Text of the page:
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Credit Card Interest Rates

yooperchick

Registered Member
My credit card was at a nice 7.9%. Then, it went up to 14.9% within a year. I have not made any late payments and when I called to inquire, they just said they now calculate the rates a little differently. Well, I wish I knew that before I racked up a balance. Now, a good portion of my payment is going towards finance charges and I feel like I'm stuck.

I can't get another credit card to play the "balance transfer" game cause of my balance on the one. Oh, and I even went to the bank to see if they'd give me a loan just to pay it off, then pay the bank back with the credit card so I can get a balance transfer rate of 0%. They didn't go for that.

Anyone else have any ideas of something I can do?
 

Mr_Snipes

Registered Member
They never tell you about the interest rate hikes, even if they know that they are going to do them. They want you rack up a balance so they can make more money off you and keep you paying them for a longer amount of time. My suggestion is to pay them off as quickly as possible. I personally went with a credit counsuling so that I could get the interest rates reduced and get them paid off. It helps. I have been using it for about 4 years and have about 2 more years to pay off my credit cards. Paying the minimum payment would have taken me around 32 years to pay off my credit cards if I never used them again.
 

yooperchick

Registered Member
I heard that credit counciling can show up on your credit report and doesn't look too attractive to lenders. Any truth to that?

I've looked a little bit at credit counciling, but there are so many companies out there. I've looked at a contract for one first hand and it looked fishy to me. I'm just so skeptical of scams. If I can find a "real" one, I think I could benefit from it.

How much lower did they get your interest rates?
 

Mr_Snipes

Registered Member
There probabably is some truth to them showing up on your credit report. Lenders probably will not like it, but at least you are trying to pay them off, without filing for bankruptcy.

Yes there are a lot of companies out there that do it. I started with Ameridebt, but because of their backruptcy they were forced to transfer all of their clients. So I was transferred to Money Management Inc. International. There are also local counciling agencies. It is all depends on your preference.

They lowered my interest rates to about 1/2 of what they had been. Some they reduced more than others depending on the creditor.

It can also depend on how much you owe in unsecured debt. Some of them require a minimum amount of unsecured dept. In my case, I owed around $10,000 in credit card debt.
 

Nanner

Registered Member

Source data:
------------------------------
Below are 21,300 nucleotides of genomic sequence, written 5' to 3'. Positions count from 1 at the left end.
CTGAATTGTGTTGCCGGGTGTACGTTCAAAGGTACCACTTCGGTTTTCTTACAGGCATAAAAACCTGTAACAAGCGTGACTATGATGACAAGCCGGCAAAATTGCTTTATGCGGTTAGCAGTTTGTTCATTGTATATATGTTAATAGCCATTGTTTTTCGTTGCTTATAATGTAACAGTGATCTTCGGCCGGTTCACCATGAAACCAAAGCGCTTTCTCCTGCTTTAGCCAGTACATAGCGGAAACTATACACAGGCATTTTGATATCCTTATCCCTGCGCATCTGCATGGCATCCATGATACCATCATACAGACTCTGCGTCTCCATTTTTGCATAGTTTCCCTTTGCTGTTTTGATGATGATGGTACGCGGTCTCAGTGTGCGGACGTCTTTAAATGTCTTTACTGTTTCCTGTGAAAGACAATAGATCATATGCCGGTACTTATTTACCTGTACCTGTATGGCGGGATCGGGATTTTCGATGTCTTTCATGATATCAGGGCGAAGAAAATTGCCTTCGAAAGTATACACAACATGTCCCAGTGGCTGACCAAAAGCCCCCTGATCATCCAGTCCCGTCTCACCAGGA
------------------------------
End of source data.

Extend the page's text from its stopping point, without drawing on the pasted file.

I know this has worked for others and might be worth a try. Call the CC company and tell them because of their high interest rate you plan on canceling their card and transfering the balance to a better rate card. Many will then offer you a lower rate. Worst case you wasted a phone call and are stuck with what you have now. Think you may have to be a bit firm about complaining but what the heck......

If you give it a try please let us know how it turns out.
 

yooperchick

Registered Member
I've tried the calling route - I didn't get anywhere. But, I didn't threaten to leave. Now, it would be an empty threat because my balance is too high to get another card to transfer to. But, it's worth a try, right? Now, I just have to be in the mood first. I'll keep you posted...
 

Mr_Snipes

Registered Member
If you are having problems making the payments, explain that to them. If they still refuse, threaten to transfer you balances or threaten to go with a credit counseling agency so that you are not so straped for cash. That should get their attention. If it does not get their attention. Inform them that you will never use their card again ever. After I went with credit counseling, I received a letter from one of the creditors saying that did not appreciate it that I didn't call them first. I don't think they like credit counselling agencies, so letting them know that you are thinking about going to one because you are having problems making payments may make them think twice about saying no. Hope this helps.
 

softwarewiz

Registered Member
I'm still trying to get my first credit card (just out of school), but it seems logical that if you call them first, they're going to want to work something out with you.

I know a couple of people who have gone the credit counseling way and have paid as low as 10 cents on the dollar that they owed and I'm sure the credit card companies didn't like that one bit, but they kind of knew if they didn't agree, the person would likely file bankruptcy instead, so they figured a little is better than nothing. But those people's credit records are toast now for as long as 5 years I think (maybe 3 ... sorry, can't remember).

I'd give them a call, ask to talk to a supervisor so you don't waste time trying to negotiate with someone who can't authorize anything, and let them know your situation and see if they'll lower the interest rate if they know you are considering credit counseling.

I'm just getting into this stuff, so I'd really be interested on how this works out for you. Good luck. Makes me wonder if I really want a credit card after all :(
 

Mirage

Secret Agent
Staff member
V.I.P.
Well there's nothing wrong with getting a credit card. It can help you in many areas of life.....

The problem comes in when you overbuy and can't make your payments.

That being said, there is DEFINITELY nothing wrong with NOT having a credit card. You get props from me for being able to do that. :nod:
 
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